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  • Writer's pictureDAVID MITLYNG

Weekly Takeaways-August 2, 2023

Updated: Apr 1

AI's Dirty Little Secret Artificial Intelligence (AI) is all the buzz nowadays. Many experts believe it can be a boon for the world – if it doesn’t destroy it first. It has developed to the point where it can write articles and software, compose music, create award-winning artwork, replace actors, or be a virtual companion. This rapid advancement has led to concerns that AI will wipe out jobs or even take over the world. Or maybe not. But there is one concern that is indisputable: it is adding to our carbon emission woes. Behind the scenes are "vast data centers capable of running A.I. systems," which in turn requires more power and water for cooling “as Google and every other tech company in the AI arms race speed to build new data centers.” But there is an option to increase the efficiency of data centers: better timing. Meta and NVIDIA found that a synchronization improvement of 80x made the distributed database run 3x faster - "an incredible performance boost on the same server hardware, just from keeping more accurate and more reliable time." This resulted in reduced power consumption and cooling. This project convinced Meta, NVIDIA, and other like-minded colleagues to set up the Open Compute Project Time Appliances Project (TAP). Their motto: "Time is a key element to get the highest efficiency in a distributed system." Like it or not, AI is coming. Better timing has to come along too. Last Week's Theme: The World Changes Forever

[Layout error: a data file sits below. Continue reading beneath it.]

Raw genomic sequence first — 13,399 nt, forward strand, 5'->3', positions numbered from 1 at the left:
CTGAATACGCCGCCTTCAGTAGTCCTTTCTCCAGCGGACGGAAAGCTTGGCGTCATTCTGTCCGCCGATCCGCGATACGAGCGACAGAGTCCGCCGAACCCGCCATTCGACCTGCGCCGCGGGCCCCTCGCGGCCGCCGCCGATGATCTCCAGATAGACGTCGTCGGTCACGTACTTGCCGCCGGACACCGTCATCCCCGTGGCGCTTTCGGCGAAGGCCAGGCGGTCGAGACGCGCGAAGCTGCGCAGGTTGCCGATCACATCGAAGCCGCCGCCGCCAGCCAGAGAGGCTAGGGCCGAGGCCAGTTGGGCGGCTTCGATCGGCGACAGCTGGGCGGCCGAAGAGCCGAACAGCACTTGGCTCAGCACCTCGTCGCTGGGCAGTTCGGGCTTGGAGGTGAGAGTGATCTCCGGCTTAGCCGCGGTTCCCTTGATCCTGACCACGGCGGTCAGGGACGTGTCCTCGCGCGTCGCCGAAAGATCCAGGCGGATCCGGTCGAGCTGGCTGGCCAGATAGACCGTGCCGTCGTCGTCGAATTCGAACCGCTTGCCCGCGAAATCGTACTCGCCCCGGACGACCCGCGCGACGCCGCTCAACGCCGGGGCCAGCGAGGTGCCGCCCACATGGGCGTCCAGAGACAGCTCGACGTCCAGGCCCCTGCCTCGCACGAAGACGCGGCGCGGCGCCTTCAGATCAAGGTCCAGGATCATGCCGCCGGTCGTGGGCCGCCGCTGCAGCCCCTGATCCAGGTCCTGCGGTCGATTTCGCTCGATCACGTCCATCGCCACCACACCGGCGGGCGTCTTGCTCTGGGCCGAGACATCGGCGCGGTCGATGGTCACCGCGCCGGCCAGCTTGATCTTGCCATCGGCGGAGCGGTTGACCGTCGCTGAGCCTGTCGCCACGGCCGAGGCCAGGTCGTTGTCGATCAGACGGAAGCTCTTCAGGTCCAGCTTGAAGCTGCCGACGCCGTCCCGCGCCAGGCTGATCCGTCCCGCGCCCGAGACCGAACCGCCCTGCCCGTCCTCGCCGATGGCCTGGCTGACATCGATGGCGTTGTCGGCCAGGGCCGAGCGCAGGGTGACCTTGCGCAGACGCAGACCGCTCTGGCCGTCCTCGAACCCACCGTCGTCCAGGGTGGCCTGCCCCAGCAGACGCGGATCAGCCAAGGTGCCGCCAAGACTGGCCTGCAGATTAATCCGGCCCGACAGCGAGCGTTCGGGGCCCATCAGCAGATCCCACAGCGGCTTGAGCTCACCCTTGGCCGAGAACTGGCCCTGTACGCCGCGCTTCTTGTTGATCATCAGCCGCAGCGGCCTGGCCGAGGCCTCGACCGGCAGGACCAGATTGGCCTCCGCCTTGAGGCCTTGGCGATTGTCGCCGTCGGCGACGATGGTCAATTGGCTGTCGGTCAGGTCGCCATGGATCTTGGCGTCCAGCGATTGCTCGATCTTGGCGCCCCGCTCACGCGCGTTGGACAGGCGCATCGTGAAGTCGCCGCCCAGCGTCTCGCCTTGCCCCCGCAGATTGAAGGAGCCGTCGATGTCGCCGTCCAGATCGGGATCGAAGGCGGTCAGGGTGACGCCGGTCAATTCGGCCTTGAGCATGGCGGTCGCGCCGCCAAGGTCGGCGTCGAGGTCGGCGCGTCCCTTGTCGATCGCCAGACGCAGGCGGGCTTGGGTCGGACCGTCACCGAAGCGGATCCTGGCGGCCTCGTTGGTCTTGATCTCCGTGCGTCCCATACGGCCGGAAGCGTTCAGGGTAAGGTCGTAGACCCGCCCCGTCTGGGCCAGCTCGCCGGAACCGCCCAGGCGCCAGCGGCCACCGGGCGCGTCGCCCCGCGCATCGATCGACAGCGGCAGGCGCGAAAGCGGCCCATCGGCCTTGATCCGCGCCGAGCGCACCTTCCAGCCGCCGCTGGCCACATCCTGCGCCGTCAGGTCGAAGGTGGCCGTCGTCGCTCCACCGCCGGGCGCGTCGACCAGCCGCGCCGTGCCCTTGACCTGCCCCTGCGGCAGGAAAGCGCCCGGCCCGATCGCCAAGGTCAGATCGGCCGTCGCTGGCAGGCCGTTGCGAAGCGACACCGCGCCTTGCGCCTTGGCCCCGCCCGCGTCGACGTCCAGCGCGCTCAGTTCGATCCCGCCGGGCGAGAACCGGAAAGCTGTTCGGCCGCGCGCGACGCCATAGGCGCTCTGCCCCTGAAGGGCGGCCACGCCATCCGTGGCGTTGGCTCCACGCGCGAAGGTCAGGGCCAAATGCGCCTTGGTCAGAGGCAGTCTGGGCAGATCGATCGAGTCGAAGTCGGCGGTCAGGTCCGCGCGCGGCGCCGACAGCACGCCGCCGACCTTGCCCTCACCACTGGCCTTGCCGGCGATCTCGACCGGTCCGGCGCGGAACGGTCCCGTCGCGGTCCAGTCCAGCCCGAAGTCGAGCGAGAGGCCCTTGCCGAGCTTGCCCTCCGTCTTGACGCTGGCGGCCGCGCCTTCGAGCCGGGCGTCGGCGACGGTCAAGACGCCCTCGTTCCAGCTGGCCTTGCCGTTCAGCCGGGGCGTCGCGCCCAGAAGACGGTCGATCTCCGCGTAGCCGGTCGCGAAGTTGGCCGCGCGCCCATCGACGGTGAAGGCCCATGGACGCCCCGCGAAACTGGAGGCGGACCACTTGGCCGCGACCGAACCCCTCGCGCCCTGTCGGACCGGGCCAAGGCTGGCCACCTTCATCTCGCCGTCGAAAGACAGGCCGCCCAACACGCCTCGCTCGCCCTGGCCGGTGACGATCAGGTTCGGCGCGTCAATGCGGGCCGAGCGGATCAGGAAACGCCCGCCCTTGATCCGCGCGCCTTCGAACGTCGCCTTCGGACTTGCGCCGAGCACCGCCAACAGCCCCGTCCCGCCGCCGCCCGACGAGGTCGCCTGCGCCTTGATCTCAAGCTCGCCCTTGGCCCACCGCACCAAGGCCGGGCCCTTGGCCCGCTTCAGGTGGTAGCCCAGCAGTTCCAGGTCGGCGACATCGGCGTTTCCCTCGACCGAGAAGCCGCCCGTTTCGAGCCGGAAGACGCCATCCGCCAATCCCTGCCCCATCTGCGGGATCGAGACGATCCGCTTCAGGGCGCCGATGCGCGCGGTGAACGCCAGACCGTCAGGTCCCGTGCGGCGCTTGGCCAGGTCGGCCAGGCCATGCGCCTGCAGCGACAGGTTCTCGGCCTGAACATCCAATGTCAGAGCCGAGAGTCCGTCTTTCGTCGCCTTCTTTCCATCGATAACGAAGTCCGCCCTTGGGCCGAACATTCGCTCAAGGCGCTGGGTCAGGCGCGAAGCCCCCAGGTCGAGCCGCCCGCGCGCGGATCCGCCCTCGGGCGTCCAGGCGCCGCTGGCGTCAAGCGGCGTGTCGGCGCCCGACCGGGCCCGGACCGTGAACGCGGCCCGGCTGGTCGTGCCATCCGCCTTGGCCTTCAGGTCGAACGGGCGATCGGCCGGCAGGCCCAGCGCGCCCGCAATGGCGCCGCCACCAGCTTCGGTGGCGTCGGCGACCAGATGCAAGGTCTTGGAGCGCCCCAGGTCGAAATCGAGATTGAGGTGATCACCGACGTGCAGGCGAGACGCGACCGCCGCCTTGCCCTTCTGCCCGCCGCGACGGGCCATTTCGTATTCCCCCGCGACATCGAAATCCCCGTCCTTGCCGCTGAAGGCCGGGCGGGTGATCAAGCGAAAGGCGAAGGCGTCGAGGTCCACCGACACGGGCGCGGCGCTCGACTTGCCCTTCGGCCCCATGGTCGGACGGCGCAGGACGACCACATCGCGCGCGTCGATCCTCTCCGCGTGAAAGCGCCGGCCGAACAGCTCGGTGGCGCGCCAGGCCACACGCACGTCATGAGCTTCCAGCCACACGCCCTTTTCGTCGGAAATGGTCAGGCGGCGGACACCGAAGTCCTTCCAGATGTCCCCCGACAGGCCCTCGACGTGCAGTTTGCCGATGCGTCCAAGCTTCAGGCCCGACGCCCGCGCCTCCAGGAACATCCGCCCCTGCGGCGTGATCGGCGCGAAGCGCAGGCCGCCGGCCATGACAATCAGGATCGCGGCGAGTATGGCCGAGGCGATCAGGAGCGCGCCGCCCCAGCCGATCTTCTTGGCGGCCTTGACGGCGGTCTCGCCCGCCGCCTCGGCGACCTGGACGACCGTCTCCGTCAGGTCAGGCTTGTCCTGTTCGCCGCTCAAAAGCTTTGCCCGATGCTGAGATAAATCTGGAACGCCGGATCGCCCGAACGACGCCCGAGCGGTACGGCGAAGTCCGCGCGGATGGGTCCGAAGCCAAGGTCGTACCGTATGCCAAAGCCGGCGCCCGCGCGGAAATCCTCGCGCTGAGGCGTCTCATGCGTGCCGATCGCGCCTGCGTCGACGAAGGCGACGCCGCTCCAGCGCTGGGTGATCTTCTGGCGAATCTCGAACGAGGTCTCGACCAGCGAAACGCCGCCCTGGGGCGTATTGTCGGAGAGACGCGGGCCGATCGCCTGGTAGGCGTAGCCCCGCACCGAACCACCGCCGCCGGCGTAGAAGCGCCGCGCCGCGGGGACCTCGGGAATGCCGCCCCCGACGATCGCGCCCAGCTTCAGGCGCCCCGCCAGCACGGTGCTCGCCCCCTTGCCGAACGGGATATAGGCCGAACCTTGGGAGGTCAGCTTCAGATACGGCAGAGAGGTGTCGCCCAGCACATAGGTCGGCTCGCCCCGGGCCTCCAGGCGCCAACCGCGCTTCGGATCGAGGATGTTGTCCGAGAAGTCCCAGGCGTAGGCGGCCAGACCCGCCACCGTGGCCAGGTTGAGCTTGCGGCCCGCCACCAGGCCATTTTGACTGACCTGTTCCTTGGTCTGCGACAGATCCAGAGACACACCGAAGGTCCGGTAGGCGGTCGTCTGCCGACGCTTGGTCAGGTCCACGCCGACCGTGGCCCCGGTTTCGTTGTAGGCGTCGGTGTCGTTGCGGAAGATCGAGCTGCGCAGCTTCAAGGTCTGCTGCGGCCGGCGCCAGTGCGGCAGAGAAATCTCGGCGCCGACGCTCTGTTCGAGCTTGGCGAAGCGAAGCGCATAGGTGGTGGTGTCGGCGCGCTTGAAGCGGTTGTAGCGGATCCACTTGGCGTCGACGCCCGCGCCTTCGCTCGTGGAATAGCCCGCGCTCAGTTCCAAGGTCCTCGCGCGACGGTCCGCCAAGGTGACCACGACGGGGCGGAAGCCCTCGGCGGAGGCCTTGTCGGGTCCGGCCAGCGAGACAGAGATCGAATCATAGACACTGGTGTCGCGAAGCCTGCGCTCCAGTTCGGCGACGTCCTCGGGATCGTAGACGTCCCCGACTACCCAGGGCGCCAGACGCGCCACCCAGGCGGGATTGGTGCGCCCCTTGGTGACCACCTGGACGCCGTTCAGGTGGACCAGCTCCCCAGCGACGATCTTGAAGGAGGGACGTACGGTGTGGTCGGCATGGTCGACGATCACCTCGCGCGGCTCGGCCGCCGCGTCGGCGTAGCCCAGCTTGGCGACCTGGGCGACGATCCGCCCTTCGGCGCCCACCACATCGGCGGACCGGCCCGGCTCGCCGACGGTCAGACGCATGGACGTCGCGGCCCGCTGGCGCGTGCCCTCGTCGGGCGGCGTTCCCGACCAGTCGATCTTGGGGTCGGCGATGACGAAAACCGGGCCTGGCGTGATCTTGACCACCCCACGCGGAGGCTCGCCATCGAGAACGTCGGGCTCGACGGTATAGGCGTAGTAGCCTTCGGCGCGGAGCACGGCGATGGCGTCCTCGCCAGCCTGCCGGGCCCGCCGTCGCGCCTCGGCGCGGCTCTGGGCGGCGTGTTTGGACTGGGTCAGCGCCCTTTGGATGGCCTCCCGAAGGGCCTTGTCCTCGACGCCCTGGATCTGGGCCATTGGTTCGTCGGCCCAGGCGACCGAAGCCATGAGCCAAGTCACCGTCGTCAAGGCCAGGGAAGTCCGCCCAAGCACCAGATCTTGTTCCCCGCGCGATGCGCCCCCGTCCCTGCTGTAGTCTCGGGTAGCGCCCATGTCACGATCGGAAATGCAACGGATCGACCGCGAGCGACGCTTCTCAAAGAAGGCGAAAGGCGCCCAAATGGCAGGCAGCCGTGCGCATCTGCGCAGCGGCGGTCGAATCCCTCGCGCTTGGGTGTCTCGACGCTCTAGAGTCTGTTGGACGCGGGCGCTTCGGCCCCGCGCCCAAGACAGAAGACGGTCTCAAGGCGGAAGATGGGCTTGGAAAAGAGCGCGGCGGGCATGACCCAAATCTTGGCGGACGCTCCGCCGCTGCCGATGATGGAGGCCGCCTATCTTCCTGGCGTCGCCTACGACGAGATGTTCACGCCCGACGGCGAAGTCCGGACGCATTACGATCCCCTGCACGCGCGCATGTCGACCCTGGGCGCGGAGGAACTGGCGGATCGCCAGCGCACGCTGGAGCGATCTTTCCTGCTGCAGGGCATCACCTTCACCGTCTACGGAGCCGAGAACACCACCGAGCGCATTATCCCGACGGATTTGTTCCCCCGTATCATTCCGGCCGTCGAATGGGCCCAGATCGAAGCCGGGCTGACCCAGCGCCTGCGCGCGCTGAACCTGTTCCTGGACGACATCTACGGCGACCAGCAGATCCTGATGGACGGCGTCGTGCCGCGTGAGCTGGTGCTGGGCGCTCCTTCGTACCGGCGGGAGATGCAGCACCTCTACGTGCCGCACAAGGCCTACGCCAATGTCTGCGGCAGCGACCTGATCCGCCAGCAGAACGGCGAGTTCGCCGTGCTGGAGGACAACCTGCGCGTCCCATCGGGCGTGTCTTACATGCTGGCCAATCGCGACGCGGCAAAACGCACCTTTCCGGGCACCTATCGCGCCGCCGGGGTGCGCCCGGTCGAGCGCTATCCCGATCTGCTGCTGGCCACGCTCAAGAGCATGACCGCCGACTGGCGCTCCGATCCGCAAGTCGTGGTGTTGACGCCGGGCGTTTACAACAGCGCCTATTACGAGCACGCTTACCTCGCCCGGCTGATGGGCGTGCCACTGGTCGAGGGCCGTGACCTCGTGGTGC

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The More You Know...

So how does better timing improve the efficiency of data centers? The technical answer: better timing precision reduces surge events in databases, eliminates centralized nodes and reduces the effort to work with the database. The simpler answer: it helps reduce the read and write times for many distributed users. Better synchronization allows these users to efficiently access the information across one large, or many distributed, servers. And as AI grows along with our insatiable need for data, there is a trend from huge hyperscale data centers to large numbers of point-of-presence micro data centers (POPs). And these distributed data centers need better synchronization than GPS can deliver.


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